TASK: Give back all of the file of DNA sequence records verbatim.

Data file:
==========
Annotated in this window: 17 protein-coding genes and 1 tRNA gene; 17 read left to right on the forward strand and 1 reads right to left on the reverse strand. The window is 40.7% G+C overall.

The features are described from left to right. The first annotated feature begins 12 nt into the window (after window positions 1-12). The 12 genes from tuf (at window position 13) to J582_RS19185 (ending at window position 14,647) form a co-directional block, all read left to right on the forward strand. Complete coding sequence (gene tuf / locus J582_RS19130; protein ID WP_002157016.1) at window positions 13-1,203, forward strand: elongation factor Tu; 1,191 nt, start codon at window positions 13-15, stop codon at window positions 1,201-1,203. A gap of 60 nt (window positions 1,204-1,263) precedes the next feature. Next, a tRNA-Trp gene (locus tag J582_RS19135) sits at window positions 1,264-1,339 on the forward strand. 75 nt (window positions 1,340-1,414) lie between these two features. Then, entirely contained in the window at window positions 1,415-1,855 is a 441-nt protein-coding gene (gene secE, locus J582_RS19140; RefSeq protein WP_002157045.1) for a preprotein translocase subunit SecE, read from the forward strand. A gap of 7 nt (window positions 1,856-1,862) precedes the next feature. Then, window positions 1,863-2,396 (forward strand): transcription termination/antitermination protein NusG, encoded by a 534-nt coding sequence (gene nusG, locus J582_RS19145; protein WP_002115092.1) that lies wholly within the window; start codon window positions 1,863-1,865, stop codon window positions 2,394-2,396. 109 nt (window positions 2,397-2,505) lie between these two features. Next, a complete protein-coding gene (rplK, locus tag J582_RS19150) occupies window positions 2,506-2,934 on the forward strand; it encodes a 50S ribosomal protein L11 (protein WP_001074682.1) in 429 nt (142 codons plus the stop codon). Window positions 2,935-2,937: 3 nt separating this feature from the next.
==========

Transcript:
Annotated in this window: 17 protein-coding genes and 1 tRNA gene; 17 read left to right on the forward strand and 1 reads right to left on the reverse strand. The window is 40.7% G+C overall.

The features are described from left to right. The first annotated feature begins 12 nt into the window (after window positions 1-12). The 12 genes from tuf (at window position 13) to J582_RS19185 (ending at window position 14,647) form a co-directional block, all read left to right on the forward strand. Complete coding sequence (gene tuf / locus J582_RS19130; protein ID WP_002157016.1) at window positions 13-1,203, forward strand: elongation factor Tu; 1,191 nt, start codon at window positions 13-15, stop codon at window positions 1,201-1,203. A gap of 60 nt (window positions 1,204-1,263) precedes the next feature. Next, a tRNA-Trp gene (locus tag J582_RS19135) sits at window positions 1,264-1,339 on the forward strand. 75 nt (window positions 1,340-1,414) lie between these two features. Then, entirely contained in the window at window positions 1,415-1,855 is a 441-nt protein-coding gene (gene secE, locus J582_RS19140; RefSeq protein WP_002157045.1) for a preprotein translocase subunit SecE, read from the forward strand. A gap of 7 nt (window positions 1,856-1,862) precedes the next feature. Then, window positions 1,863-2,396 (forward strand): transcription termination/antitermination protein NusG, encoded by a 534-nt coding sequence (gene nusG, locus J582_RS19145; protein WP_002115092.1) that lies wholly within the window; start codon window positions 1,863-1,865, stop codon window positions 2,394-2,396. 109 nt (window positions 2,397-2,505) lie between these two features. Next, a complete protein-coding gene (rplK, locus tag J582_RS19150) occupies window positions 2,506-2,934 on the forward strand; it encodes a 50S ribosomal protein L11 (protein WP_001074682.1) in 429 nt (142 codons plus the stop codon). Window positions 2,935-2,937: 3 nt separating this feature from the next.